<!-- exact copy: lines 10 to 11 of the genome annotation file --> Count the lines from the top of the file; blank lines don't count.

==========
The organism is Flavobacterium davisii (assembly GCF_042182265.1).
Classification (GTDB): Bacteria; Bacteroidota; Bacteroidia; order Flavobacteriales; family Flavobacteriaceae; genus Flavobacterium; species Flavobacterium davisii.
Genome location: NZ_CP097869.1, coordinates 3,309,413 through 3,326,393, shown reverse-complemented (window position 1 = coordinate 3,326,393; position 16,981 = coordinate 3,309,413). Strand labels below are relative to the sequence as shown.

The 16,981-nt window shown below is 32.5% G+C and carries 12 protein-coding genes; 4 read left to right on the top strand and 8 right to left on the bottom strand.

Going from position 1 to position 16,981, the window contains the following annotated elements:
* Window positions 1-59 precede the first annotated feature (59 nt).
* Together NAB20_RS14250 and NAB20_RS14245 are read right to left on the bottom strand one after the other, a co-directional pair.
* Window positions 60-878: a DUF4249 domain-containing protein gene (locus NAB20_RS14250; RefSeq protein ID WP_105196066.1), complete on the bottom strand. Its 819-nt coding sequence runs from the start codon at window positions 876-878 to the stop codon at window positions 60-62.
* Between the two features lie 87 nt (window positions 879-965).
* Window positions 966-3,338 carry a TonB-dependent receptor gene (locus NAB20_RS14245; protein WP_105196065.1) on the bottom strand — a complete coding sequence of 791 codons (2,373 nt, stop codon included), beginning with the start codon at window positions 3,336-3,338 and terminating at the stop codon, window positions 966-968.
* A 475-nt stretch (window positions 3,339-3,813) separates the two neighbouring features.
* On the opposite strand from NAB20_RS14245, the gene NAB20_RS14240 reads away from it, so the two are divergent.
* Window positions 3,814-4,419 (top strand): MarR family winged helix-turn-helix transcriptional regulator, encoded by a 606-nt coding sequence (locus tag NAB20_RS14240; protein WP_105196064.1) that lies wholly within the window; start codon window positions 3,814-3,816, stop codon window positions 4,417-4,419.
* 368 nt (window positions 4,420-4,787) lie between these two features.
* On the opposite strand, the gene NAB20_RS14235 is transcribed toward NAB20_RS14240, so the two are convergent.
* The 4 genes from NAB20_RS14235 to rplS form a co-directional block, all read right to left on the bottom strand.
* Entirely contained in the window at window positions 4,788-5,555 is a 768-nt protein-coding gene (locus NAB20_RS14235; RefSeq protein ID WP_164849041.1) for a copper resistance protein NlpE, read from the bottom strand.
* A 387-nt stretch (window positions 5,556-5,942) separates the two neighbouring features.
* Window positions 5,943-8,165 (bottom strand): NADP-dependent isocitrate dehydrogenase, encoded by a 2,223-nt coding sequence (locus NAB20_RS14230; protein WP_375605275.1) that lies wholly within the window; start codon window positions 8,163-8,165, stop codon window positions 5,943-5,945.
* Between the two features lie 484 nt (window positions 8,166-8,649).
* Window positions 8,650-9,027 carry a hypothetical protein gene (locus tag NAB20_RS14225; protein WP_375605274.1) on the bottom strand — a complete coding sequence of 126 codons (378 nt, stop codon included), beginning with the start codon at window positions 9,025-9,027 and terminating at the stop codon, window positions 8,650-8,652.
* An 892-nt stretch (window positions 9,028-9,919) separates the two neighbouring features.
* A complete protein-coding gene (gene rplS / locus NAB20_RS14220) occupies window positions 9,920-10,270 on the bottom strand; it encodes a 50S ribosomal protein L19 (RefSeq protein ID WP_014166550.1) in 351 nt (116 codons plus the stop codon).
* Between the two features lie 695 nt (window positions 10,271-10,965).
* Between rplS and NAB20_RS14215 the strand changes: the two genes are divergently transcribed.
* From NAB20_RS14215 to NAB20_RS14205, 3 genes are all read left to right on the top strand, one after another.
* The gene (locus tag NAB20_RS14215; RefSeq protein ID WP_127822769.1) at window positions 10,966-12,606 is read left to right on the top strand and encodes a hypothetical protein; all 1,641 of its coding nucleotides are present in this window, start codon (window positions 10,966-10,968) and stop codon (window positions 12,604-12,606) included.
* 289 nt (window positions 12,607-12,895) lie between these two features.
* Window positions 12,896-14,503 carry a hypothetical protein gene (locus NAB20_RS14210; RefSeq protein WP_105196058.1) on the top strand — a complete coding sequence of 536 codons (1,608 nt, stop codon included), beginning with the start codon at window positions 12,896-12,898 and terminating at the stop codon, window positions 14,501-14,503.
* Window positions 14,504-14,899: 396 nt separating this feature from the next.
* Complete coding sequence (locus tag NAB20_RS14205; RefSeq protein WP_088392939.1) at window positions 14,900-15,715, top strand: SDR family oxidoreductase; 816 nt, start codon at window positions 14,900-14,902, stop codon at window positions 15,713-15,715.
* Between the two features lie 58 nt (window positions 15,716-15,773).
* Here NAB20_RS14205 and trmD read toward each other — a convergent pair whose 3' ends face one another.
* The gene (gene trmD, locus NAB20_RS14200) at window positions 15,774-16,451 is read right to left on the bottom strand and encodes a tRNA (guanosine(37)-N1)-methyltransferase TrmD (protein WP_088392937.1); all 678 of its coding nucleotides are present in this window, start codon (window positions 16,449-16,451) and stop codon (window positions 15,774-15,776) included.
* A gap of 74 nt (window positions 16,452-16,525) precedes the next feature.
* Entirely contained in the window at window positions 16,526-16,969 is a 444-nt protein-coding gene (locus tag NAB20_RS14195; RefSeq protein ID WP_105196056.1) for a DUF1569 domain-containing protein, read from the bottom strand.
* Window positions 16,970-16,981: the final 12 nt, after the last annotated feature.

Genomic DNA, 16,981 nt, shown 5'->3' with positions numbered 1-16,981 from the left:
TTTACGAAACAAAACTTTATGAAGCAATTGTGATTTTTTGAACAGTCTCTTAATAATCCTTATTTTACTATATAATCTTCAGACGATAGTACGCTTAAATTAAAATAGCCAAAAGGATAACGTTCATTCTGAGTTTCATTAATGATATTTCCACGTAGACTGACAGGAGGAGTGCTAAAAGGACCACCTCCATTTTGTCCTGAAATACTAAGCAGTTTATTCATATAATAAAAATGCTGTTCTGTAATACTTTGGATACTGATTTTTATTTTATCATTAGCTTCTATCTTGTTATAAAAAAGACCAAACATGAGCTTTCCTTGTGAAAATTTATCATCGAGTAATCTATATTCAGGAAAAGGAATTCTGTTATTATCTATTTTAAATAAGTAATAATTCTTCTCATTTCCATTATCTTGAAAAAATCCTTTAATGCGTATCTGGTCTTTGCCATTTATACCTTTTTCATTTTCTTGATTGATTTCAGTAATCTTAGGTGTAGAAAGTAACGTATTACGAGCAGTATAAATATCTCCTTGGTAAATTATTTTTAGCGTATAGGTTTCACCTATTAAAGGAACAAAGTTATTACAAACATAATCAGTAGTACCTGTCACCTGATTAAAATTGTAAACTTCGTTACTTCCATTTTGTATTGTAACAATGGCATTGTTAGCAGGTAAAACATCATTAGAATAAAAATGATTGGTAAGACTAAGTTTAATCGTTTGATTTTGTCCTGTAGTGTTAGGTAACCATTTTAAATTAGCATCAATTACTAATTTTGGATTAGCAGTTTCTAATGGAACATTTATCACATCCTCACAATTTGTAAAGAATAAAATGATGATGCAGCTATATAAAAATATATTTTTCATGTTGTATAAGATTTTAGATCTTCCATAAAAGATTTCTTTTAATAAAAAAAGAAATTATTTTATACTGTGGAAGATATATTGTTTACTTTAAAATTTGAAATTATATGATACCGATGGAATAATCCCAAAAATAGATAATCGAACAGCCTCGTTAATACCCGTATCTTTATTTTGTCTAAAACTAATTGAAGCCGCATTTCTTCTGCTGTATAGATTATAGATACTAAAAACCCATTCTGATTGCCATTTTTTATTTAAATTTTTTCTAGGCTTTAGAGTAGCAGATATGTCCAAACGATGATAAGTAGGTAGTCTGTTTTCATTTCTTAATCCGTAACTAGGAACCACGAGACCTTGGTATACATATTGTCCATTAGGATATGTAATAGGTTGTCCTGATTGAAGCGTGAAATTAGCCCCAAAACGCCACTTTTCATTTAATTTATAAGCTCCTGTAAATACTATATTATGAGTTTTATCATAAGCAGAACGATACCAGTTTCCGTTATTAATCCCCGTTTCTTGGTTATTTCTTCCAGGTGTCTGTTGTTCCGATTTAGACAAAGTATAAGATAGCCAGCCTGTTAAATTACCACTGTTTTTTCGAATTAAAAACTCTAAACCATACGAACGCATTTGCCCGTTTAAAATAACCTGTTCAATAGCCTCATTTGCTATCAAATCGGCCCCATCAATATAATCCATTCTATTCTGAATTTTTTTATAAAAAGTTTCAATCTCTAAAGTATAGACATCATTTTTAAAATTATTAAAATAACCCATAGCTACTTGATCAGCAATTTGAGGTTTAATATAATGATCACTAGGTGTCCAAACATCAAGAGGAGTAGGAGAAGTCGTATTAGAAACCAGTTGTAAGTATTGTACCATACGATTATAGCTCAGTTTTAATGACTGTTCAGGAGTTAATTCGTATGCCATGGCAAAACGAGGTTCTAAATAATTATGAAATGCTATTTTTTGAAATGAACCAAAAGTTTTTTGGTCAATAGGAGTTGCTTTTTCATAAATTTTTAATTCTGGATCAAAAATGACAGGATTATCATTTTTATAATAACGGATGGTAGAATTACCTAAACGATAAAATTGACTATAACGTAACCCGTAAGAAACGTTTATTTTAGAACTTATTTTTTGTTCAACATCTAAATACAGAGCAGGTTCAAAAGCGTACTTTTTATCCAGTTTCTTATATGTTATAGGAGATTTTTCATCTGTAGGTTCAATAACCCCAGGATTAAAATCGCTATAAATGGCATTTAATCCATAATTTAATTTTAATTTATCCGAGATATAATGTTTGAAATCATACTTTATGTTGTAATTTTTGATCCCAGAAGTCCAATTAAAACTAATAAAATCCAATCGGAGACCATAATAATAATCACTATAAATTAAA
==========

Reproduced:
* Window positions 966-3,338 carry a TonB-dependent receptor gene (locus NAB20_RS14245; protein WP_105196065.1) on the bottom strand — a complete coding sequence of 791 codons (2,373 nt, stop codon included), beginning with the start codon at window positions 3,336-3,338 and terminating at the stop codon, window positions 966-968.
* A 475-nt stretch (window positions 3,339-3,813) separates the two neighbouring features.